SENSORY DEBUTS ULTRA-COMPACT VOICE RECOGNITION MODULE
Low-Cost VR Stamp Facilitates Quick System Design
SANTA CLARA, Calif.Sensory, Inc., the world leader in embedded speech technologies, releases the VR Stamp module, providing easy integration of voice recognition (VR) into consumer, industrial, automotive and medical electronics. The heart of the VR Stamp module is the RSC-4128 integrated circuit, the latest member of Sensory's award-winning RSC Family of mixed signal processors that provide speech recognition, synthesis and system control on a single chip. All of the additional components required for a functional speech recognition system are squeezed into the VR Stamp's ultra-compact footprint. With minor hardware interfacing additions, any electronic product can recognize and speak with the VR Stamp.
“The VR Stamp makes it quick and easy for a developer to incorporate voice recognition and speech synthesis into products such as set top boxes, medical instrumentation, industrial controls, and much more,” notes Bill Teasley, Sensory's vice president of engineering. “This new product virtually eliminates system design obstacles, making it practical to add the exciting new option of speech input and output to any human interface. Imagination is the only limitation.”
Complete Speech Recognition System on Board
The VR Stamp module includes a fully functional system based on Sensory's RSC-4128 mixed signal processor, a powerful 8-bit microcontroller inside a voice recognition system on a chip (including 16-bit ADC, DAC, digital filtering, RAM, ROM, output amplification, timers, comparators and more). In addition, flash memory, serial EEPROM, main clock and real time clock crystals, along with power noise management components, are all densely packed into its standard 40-pin DIP footprint. The VR Stamp can act as a speech recognition slave, or be the primary host controller of the end product along with providing the speech recognition features. Sensory's FluentChip software is included and provides high-accuracy speech recognition, speaker verification, speech compression and output, music synthesis, as well as diagnostic and utility programs. The VR Stamp modules sell for under $30 in volume, and can handle multi-level menus of speech recognition command sets and speech synthesis prompts.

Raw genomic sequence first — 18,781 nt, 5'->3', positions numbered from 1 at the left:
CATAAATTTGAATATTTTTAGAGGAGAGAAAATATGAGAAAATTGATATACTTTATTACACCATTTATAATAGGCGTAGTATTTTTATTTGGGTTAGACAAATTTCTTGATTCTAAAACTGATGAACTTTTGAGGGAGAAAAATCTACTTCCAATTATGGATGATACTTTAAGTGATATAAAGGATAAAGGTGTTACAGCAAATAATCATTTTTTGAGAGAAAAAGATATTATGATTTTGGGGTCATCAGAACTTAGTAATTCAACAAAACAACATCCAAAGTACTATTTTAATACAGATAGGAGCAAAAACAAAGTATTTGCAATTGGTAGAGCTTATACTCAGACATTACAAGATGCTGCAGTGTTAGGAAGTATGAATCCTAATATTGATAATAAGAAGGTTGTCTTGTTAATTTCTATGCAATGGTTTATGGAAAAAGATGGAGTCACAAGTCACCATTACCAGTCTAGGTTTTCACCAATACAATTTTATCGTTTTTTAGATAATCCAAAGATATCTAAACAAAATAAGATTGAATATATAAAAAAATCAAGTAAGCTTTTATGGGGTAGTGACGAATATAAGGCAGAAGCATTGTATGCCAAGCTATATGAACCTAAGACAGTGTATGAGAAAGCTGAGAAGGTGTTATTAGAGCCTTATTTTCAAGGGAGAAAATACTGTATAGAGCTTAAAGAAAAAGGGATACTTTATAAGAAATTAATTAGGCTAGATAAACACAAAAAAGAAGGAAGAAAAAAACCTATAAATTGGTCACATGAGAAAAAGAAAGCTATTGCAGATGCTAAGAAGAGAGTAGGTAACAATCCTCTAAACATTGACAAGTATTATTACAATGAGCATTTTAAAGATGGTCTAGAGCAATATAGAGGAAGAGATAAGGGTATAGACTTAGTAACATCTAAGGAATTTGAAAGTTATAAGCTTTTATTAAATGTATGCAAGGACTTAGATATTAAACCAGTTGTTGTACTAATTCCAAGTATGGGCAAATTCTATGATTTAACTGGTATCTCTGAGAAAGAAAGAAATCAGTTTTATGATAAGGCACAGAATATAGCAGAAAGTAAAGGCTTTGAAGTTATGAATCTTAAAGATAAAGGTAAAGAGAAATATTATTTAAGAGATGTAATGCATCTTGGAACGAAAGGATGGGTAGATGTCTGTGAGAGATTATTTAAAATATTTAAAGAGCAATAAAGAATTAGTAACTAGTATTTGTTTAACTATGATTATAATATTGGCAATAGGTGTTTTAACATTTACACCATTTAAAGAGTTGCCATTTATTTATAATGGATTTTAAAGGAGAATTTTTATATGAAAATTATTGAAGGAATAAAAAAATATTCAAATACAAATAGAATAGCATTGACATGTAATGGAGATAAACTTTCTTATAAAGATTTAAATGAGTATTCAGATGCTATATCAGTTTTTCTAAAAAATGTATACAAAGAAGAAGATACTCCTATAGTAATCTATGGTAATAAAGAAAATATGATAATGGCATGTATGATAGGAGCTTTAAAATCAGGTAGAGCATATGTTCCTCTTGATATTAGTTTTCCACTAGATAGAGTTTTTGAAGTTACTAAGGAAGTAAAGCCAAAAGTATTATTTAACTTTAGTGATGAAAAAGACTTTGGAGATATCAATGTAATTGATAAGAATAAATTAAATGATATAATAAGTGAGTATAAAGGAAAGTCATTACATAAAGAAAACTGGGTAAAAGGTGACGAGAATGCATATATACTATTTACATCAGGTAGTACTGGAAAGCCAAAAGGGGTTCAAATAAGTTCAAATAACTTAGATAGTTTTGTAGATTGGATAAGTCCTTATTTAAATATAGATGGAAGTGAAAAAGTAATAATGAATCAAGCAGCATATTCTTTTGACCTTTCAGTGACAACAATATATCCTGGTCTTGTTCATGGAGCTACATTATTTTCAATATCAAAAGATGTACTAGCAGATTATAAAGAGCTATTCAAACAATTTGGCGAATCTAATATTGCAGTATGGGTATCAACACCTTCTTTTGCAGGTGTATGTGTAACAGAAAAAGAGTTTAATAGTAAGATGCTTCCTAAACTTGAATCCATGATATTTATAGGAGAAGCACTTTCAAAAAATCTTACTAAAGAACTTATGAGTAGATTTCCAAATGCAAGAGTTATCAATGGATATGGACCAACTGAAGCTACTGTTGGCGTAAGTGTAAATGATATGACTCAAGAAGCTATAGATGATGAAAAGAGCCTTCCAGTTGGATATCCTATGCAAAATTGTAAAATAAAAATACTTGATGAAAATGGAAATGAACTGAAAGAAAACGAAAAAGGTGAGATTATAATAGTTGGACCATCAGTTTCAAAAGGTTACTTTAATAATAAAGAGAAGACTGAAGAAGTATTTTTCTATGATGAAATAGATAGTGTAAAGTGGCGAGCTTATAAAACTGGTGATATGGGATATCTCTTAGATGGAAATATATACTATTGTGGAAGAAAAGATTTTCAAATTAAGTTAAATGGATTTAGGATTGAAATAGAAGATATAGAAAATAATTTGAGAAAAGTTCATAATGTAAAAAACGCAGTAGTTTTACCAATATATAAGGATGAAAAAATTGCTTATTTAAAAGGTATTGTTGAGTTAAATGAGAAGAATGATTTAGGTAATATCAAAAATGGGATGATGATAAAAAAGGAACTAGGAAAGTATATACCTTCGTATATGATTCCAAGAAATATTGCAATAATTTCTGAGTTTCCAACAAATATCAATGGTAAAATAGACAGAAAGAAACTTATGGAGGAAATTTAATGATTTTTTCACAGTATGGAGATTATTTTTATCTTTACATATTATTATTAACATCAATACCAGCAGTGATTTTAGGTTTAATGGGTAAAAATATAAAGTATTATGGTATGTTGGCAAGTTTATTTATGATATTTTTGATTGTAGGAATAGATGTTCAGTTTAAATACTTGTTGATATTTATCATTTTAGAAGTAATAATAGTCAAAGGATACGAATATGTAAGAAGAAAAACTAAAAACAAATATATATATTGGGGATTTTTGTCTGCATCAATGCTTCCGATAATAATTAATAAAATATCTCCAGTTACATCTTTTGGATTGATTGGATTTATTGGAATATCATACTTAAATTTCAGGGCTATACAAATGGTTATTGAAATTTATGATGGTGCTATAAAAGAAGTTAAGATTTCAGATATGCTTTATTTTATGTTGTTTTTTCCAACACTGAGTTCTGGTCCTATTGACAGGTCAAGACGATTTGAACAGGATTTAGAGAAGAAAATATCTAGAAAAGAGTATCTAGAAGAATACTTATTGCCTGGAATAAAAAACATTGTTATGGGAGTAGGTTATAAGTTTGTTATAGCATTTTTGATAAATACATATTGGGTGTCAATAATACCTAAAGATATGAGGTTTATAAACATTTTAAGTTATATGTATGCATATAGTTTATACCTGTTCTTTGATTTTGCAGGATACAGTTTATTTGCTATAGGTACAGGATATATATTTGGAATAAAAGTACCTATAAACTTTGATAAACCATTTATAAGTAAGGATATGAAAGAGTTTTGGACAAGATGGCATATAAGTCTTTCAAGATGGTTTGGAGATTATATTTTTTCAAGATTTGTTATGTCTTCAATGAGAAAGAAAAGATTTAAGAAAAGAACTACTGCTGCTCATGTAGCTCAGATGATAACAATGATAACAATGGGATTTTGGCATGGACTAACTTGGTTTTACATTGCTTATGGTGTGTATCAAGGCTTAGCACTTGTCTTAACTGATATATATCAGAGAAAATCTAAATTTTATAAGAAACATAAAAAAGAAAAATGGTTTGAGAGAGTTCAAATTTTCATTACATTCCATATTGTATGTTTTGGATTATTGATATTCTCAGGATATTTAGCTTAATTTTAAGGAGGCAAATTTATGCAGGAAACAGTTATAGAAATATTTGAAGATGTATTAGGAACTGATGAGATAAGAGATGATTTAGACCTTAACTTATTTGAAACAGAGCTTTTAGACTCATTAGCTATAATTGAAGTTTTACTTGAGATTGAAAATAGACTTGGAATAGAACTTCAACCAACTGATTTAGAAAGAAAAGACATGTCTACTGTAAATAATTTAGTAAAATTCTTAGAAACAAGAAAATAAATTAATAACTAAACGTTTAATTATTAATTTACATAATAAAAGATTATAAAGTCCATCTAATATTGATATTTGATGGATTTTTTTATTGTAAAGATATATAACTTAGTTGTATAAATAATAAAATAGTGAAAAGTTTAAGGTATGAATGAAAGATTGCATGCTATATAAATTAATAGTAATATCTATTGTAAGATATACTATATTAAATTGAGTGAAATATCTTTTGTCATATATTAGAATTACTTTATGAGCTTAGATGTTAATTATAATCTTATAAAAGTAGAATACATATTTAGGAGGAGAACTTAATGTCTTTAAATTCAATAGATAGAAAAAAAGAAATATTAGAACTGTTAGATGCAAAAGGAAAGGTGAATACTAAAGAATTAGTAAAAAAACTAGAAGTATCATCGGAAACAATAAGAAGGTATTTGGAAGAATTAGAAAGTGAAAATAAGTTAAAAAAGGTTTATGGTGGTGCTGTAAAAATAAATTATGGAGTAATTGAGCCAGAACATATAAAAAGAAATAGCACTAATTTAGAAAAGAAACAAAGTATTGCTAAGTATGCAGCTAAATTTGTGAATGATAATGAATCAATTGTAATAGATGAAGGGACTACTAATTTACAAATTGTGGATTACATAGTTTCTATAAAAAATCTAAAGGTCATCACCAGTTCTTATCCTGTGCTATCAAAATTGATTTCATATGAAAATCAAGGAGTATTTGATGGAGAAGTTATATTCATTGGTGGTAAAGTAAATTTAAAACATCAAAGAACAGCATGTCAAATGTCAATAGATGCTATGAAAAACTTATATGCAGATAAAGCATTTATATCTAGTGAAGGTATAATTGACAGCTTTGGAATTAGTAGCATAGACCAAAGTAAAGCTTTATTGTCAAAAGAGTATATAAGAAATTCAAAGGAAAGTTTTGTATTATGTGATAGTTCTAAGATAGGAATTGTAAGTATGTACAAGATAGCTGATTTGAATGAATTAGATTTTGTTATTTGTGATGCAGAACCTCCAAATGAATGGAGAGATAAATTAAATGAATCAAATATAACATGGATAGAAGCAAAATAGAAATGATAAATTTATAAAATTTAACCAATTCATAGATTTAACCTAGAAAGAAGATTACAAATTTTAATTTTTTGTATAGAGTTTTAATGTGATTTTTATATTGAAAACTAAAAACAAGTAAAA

Development Tools Cut Time to Market Dramatically
Not only does the VR Stamp significantly simplify hardware system design, the VR Stamp Toolkit makes the development of speech command sets, speech synthesis prompts, music, speech I/O application design and end product circuit design, a snap. The VR Stamp Toolkit includes Quick T2SI – Lite, a special edition of Sensory's highly-acclaimed Quick T2SI tool that allows speaker-independent vocabulary set development using simple text input to create the desired commands. Also included is Quick Synthesis, which will compress digital recordings of speech prompts in seconds and supports easy scoring of MIDI-like music; a C-compiler for efficient programming; an Integrated Development Environment for easy project management; and a VR Stamp Programming Board, which connects to a PC, via USB, for downloading executable code to the VR Stamp module. Sample programs and circuit designs familiarize the developer with possible applications for Sensory's technologies and insure a quick product development cycle. International languages are supported by the Quick T2SI – Lite tool, making manufactured goods, using the VR Stamp, accessible around the world. The complete VR Stamp Toolkit, with QuickT2SI – Lite, C-Compiler, Quick Synthesis, 2 VR stamps, a VR Stamp Programming Board, and more, retails for $495.
Nestled between the giant IC companies in Silicon Valley is Sensory, Inc ., a firm known for its low-cost embedded speech technologies. In addition to the new VR Stamp module discussed in the press statement (on the left), Sensory offers a plethora of chip and software-only approaches to speech recognition, speech and music synthesis, and speaker verification.
In fact, a Sensory users list reads like a Who's Who of the consumer electronics industry. The list includes the likes of Avon, JVC, Kenwood, Matsushita, MGA, Hasbro, Mitsubishi, Fisher-Price, Radica, Sega, Sharper Image, Mattel, Sony, Toshiba, Uniden , and even test-and-measurement giant Tektronix .
What's In A Name?
I find it intriguing that Sensory named its new voice recognition product similarly to the popular PIC -based BASIC Stamp mini-modules from Parallax . Regardless of the moniker, the VR Stamp is quite small, so the name is appropriate. Nonetheless I can't help but wonder how Parallax's attorneys might feel about the name!